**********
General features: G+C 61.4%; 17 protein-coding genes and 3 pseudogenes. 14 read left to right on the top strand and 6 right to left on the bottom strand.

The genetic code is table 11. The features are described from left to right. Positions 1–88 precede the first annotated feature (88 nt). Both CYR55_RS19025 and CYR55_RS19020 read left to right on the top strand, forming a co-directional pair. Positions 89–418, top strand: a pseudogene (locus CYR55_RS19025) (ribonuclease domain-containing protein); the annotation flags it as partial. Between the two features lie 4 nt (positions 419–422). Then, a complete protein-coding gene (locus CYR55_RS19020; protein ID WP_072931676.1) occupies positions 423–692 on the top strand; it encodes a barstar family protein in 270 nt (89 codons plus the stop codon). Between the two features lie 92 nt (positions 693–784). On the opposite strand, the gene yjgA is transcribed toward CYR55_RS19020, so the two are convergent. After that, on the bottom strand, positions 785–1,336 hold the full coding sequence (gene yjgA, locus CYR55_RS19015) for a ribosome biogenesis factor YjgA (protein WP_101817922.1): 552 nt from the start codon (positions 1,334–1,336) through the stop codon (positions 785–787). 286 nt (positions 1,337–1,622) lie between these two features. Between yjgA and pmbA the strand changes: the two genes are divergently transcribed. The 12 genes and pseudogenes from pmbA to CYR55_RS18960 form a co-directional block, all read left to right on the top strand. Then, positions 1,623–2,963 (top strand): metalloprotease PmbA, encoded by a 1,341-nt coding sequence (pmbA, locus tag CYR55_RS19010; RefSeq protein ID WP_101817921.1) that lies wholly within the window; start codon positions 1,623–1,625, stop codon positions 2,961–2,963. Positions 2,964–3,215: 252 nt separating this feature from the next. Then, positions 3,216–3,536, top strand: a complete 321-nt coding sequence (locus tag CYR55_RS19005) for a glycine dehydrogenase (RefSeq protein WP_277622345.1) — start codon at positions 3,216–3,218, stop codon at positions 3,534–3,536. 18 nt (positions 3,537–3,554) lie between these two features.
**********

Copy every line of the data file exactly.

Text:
General features: G+C 61.4%; 17 protein-coding genes and 3 pseudogenes. 14 read left to right on the top strand and 6 right to left on the bottom strand.

The genetic code is table 11. The features are described from left to right. Positions 1–88 precede the first annotated feature (88 nt). Both CYR55_RS19025 and CYR55_RS19020 read left to right on the top strand, forming a co-directional pair. Positions 89–418, top strand: a pseudogene (locus CYR55_RS19025) (ribonuclease domain-containing protein); the annotation flags it as partial. Between the two features lie 4 nt (positions 419–422). Then, a complete protein-coding gene (locus CYR55_RS19020; protein ID WP_072931676.1) occupies positions 423–692 on the top strand; it encodes a barstar family protein in 270 nt (89 codons plus the stop codon). Between the two features lie 92 nt (positions 693–784). On the opposite strand, the gene yjgA is transcribed toward CYR55_RS19020, so the two are convergent. After that, on the bottom strand, positions 785–1,336 hold the full coding sequence (gene yjgA, locus CYR55_RS19015) for a ribosome biogenesis factor YjgA (protein WP_101817922.1): 552 nt from the start codon (positions 1,334–1,336) through the stop codon (positions 785–787). 286 nt (positions 1,337–1,622) lie between these two features. Between yjgA and pmbA the strand changes: the two genes are divergently transcribed. The 12 genes and pseudogenes from pmbA to CYR55_RS18960 form a co-directional block, all read left to right on the top strand. Then, positions 1,623–2,963 (top strand): metalloprotease PmbA, encoded by a 1,341-nt coding sequence (pmbA, locus tag CYR55_RS19010; RefSeq protein ID WP_101817921.1) that lies wholly within the window; start codon positions 1,623–1,625, stop codon positions 2,961–2,963. Positions 2,964–3,215: 252 nt separating this feature from the next. Then, positions 3,216–3,536, top strand: a complete 321-nt coding sequence (locus tag CYR55_RS19005) for a glycine dehydrogenase (RefSeq protein WP_277622345.1) — start codon at positions 3,216–3,218, stop codon at positions 3,534–3,536. 18 nt (positions 3,537–3,554) lie between these two features.